Thank you, guys.

Yes, I did bring all of that up in front of the management. Do you want know what the response was? "Well, we have Norton on that system, right?" People blindly believe that an AV can protect them.

When i heard such a statement I couldn't argue any further. With that statement a person clearly demonstrated a fundamental lack of knowledge in computer security.

As for ransomware, the good thing is that the software in question (SiteLink) is cloud-based, meaning that its database is located in their cloud servers. (Of course the second question that can be raised is this -- seeing how badly their developers comprehend Windows security, one may only guess how well they implemented their cloud) but still in case of a local ransomware infection the thought is that the company will be able to continue using the database from another unaffected terminal. In that case, of course, they will have to pay additionally to restore each affected workstation, which will cost them money.
My System SpecsSystem Spec
09 Apr 2017   #7
Callender

Microsoft Windows 7 Home Premium 64-bit 7601 Multiprocessor Free Service Pack 1
 
 

You might want to try enabling UAC on one machine as a test then launch that software from an Elevated Shortcut to bypass UAC for that particular app.

How to Create an Elevated Program Shortcut Any User is able to Run in Vista, Windows 7, and Windows 8

If the program needs to launch on boot then you'd place the elevated shrortcut in the user's startup folder.

From Start> Run dialog box or Explorer Address Bar:

%USERPROFILE%\AppData\Roaming\Microsoft\Windows\Start Menu\Programs\Startup
My System SpecsSystem Spec
09 Apr 2017   #8
dc2000

Windows
 
 

Quote   Quote: Originally Posted by Callender View Post
You might want to try enabling UAC on one machine as a test then launch that software from an Elevated Shortcut to bypass UAC for that particular app.
Sorry forgot to mention. I did test it. What happens if I do not disable UAC, that software will begin popping up UAC prompts pretty much for everything you do in it. (Printing a report prompts for UAC.) I did some digging into it, and it looks like the software starts new processes for different functions. I need to mention that it is a very old looking software (something that we've used back in the days of Windows 95.) Thus such an unorthodox approach. For instance, it stores its data files it works with in "C:\Program Files\<CompanyName>" even if it is a 32-bit application. Thus, this is probably one of the main reasons why it needs UAC disabled.

Secondly, even if you coax it to work and instruct office ladies to ignore UAC prompts (which already defeats the purpose of UAC security if office people start clicking Yes for everything they do) when something stops working and you call tech support for that company, the first thing they do is yell at you for not following their instructions. I went thru this originally. The tech support guy connected to the machine via Logme In remote console and said, "You see. You need to do this!" and showed me how to drag that slider all the way down to disable UAC. So I'm afraid if I enable it and people in that office encounter an issue, the tech support for that SiteLink software will make me into a scapegoat for "not following their instructions."

Lastly, worse still, some minimal features don't work at all and display an error, something "helpful" like this, "Report failed. Reinstall application."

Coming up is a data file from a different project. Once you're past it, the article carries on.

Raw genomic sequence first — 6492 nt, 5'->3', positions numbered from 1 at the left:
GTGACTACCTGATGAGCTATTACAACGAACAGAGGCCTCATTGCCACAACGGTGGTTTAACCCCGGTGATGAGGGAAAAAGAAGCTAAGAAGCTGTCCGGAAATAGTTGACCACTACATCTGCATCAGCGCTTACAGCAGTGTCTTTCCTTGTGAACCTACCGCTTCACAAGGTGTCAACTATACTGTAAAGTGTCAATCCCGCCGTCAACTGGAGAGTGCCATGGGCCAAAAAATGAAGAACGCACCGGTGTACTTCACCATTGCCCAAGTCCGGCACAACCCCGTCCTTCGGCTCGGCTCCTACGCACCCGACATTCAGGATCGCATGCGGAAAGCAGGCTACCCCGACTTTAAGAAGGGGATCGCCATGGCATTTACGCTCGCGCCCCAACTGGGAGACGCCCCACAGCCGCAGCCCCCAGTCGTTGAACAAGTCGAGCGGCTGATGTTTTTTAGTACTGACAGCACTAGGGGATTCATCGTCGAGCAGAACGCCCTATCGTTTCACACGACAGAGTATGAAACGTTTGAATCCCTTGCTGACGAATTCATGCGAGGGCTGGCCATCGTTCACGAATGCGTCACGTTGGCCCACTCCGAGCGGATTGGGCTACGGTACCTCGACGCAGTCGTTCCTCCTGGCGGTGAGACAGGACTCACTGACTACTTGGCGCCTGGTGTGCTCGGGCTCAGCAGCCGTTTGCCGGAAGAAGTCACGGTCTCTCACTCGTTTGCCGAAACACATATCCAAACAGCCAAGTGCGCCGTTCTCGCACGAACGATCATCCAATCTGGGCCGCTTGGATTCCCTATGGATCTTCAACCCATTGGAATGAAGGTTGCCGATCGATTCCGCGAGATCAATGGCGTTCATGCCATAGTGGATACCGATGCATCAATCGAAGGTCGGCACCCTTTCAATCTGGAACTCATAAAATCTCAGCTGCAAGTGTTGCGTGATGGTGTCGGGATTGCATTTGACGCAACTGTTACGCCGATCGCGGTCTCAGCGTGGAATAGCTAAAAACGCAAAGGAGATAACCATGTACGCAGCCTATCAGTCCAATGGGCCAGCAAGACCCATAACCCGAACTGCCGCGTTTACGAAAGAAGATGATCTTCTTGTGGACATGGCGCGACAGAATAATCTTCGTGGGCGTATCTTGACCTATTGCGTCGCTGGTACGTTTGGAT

So as you can imagine I cannot subject those office ladies to all this. They'll hate it more than if it got a virus.


As for the other suggestions -- that I forgot to mention in my previous reply -- to install this software in a VM. I looked into it as well. Here is why it will not work:

- The interface between the VM and the host OS is very clunky. It's OK for advanced users, but not OK for the office ladies that will be using it. For instance, I went as far as downloaded an evaluation copy of Windows Server 2016 Essentials, installed Windows 7 in a hyper-V and made this "Crappy" software run in its own VM. They started complaining almost immediately. Things were slow, jittery and the final nail in the coffin was one evening when they called me up. When I came over they somehow managed to close the VM window off the screen and couldn't find it. (And to bring it up one needed to fire up Hyper-V manager and connect to the VM. Which I obviously cannot expect them to do.) So yeah... Microsoft's Hyper-V is too "advanced" for general public to use at this point.

And as for VMware Workstation, I use it myself. And even though I haven't tried it in that setting, I can envision the same problems cropping up with it as well -- namely, confusion over open VM window, wrong buttons clicked, closed VM window, stuff running slow, etc.

- Additionally the software in question needs to interface with the documents folder, printers, Outlook email, etc. That Site Link literally takes over your PC! So even if I moved it to a VM I will have to move the rest of the stuff from the host PC into VM as well, which will defeat the purpose...

Quote   Quote: Originally Posted by Callender View Post
If the program needs to launch on boot then you'd place the elevated shrortcut in the user's startup folder.

From Start> Run dialog box or Explorer Address Bar:

%USERPROFILE%\AppData\Roaming\Microsoft\Windows\Start Menu\Programs\Startup
No, the software doesn't use auto-start. But just FYI, a process that is marked as "elevated" in its manifest will not auto-start from those locations. It's due to security model implemented since Vista. Well, it will if you disable UAC One can do it only manually, or via a convoluted Task Scheduler task (in some cases.)
My System SpecsSystem Spec
10 Apr 2017   #9
Callender

Microsoft Windows 7 Home Premium 64-bit 7601 Multiprocessor Free Service Pack 1
 
 

This launches these programs on boot for me:
How to whitelist which websites can be opened in IE 11 from admin act.-startup.jpg

Or this script placed in the same folder to launch programs elevated:
How to whitelist which websites can be opened in IE 11 from admin act.-startupqueue.jpg

However if the programs once running launch other processes that require elevation then like you say it's no good.

Suggest: Look into the possiblity of using malware blocking DNS. Here are two examples.
Norton ConnectSafe

Comodo Secure DNS, Managed DNS Service, Secure DNS Provider

Also check out Bidefender TrafficLight browser addon. There are verions for Chrome, Firefox ans Safari.

Bitdefender TrafficLight for Firefox :: Add-ons for Firefox

There is also a beta cross browser version that can be installed but I can't comment on it as I only used it briefly before uninstalling it and switching to the browser extension.

Download BitDefender TrafficLight - MajorGeeks


My System SpecsSystem Spec
10 Apr 2017   #10
dc2000

Windows
 
 

Thanks. I'll check it out.
My System SpecsSystem Spec
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 How to whitelist which websites can be opened in IE 11 from admin act.